Roman Numerals are built with place value. Numbers 1-8 are built with the letters I and V. Tens values of 1-8 (10, 20, 30,....80) are built with the X and L. Hundreds values of 1-8 (100, 200, 300,...800) are built with the C and D. Thousands values are built with the M.

Nines are made from the letters in the first column; I, X, C and M. IX=9, XC=90, CM=900.

Looking at the letters that make up the place value digit, a smaller letter value preceding a larger letter value means subtract. For example; XL = 50-10 = 40. A larger letter value followed by a smaller letter value means add. For example; DCC=500+100+100 = 700.

The word ROMAN is printed across the top of the Bingo board.
The R column contains the values 1-9.
The O column contains the values 10-99.
The M column contains the values 100-999.
The A column contains the values 1000-4000.
The N column contains all numbers.

Reading the winning numbers back was an added challenge.

* I did not receive any compensation for this recommendation. I'm just a homeschooling mom who has found many products that I like. If you're interested in the products I recommend on this blog I want to make it easy for you to find them. 
 ** I am an Amazon associate and receive a small portion of the sales on orders made after clicking in from this site, which I promptly spend on homeschooling books and supplies for my children.

Friday, December 20, 2013

Entertaining and Educational Christmas

Christmas is right around the corner. If you still have kids to buy for, here are some ideas for Entertaining and Educational gifts.

This week Samantha at Stir the Wonder linked up several unique, Christmas themed, fine-motor skills development activities for little ones. I love the shoe box Christmas tree that is decorated by sticking pom-pom adorned toothpicks through the small holes.

What have you and your kids been up to? Please share your entertaining and educational activities for kids.

Thursday, December 19, 2013

Tic-Tac-Toe Handwriting Practice

Playing Tic-Tac-Toe to practice handwriting is so motivating to children.

They gladly write their letters over and over again in hopes of winning the Tic-Tac-Toe game.
Instead of playing with X's and O's, parents can select any letter kids need to work on. Another variation is to play with shapes. Stars, triangles or even numbers.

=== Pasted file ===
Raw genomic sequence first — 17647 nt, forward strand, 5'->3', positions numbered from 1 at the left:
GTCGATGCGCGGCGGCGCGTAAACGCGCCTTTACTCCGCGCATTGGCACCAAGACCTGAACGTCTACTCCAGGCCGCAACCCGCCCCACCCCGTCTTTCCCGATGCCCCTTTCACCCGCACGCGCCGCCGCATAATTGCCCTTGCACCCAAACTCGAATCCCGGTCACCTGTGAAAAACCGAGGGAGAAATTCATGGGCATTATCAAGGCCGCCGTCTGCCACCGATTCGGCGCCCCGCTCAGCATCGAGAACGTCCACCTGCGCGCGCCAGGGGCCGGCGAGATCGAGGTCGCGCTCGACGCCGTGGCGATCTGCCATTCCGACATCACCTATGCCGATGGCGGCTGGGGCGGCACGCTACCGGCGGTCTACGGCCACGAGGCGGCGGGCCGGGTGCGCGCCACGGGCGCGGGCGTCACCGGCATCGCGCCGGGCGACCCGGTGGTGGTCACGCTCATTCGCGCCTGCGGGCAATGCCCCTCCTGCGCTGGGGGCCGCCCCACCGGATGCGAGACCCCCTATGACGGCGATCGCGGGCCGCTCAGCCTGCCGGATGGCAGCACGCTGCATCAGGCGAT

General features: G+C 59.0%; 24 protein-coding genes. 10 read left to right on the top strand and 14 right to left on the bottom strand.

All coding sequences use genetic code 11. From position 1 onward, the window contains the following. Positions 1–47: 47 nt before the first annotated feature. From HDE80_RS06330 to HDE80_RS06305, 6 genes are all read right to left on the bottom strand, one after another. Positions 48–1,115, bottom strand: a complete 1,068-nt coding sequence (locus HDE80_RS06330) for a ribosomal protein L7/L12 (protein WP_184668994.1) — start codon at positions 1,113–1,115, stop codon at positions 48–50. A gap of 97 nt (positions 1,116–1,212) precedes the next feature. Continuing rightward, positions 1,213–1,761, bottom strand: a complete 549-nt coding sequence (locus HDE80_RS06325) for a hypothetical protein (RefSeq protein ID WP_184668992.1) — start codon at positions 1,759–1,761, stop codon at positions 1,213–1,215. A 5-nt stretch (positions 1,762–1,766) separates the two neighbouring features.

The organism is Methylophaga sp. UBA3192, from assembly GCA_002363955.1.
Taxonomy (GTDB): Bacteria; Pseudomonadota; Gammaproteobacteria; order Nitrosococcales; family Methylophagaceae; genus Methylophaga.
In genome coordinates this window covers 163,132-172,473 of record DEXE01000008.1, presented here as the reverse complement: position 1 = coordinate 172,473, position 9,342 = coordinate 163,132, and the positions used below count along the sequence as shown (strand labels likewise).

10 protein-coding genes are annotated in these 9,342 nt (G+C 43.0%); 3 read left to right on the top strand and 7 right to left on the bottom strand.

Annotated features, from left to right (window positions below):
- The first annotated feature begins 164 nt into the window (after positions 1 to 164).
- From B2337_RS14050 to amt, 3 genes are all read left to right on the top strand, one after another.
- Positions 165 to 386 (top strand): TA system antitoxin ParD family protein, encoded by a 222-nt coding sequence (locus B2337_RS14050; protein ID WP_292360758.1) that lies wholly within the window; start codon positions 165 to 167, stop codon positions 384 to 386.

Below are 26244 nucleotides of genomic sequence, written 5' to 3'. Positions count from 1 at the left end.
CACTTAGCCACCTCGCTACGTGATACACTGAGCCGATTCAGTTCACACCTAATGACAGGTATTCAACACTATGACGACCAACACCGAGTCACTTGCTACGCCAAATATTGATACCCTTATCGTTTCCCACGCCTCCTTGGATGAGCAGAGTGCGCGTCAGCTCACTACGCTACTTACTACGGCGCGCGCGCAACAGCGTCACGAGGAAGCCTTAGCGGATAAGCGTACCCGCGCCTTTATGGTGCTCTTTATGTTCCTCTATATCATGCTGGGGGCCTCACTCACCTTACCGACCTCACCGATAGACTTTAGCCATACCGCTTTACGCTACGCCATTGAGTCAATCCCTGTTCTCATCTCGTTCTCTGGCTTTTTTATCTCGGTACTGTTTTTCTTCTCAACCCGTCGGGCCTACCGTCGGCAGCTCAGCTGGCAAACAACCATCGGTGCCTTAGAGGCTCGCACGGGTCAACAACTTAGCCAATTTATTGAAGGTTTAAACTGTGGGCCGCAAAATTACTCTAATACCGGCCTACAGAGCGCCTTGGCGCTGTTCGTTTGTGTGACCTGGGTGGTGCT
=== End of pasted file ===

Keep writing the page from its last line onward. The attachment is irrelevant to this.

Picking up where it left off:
Learning through play is the best way.

To see our other educational math and writing activities please visit our Math Page and Reading and Arts Page.

This post is linked to:
Share-It Saturday
Hip Homeschool Hop
Trivium Tuesdays
Tuesday Tots 
Capri +3
Tots and Me

Wednesday, December 18, 2013

Knifty Knitter

The Knifty Kniter is a peg loom that makes knitting easier. The looms come in various sizes and shapes. We have used the large circular looms to create hats. Kids as young as five or six can create hats on these looms with a little guidance.

We used two strands of yarn held together as one to make the knitting go a little faster and create a thick hat.

First the yarn was tied onto a peg on the front of the loom. Then it was wrapped around each peg.

The yarn was wrapped around each peg a second time.

This special pointy tool was used to take the bottom loop off the peg by bringing it over the top loop. Fingers work almost as well as the tool. Then the yarn was wrapped around the pegs again and the process was repeated.

When the hat was about eight inches tall the yarn was threaded through the remaining loops, pulled tight and then woven into the underside of the hat to secure it and prevent unraveling.

Last year my six year old created leg warmers using a smaller peg loom. The smaller looms also create nice scarves. The scarves are tubes, but worn folded flat into long rectangles.

This post is linked to:
Frontier Dreams
Favorite Things
Reading Confetti
The Self-Sufficient HomeAcre

* I did not receive any compensation for this recommendation. I'm just a homeschooling mom who has found many products that I like. If you're interested in the products I recommend on this blog I want to make it easy for you to find them. 
** I am an Amazon associate and receive a small portion of the sales on orders made after clicking in from this site, which I promptly spend on homeschooling books and supplies for my children.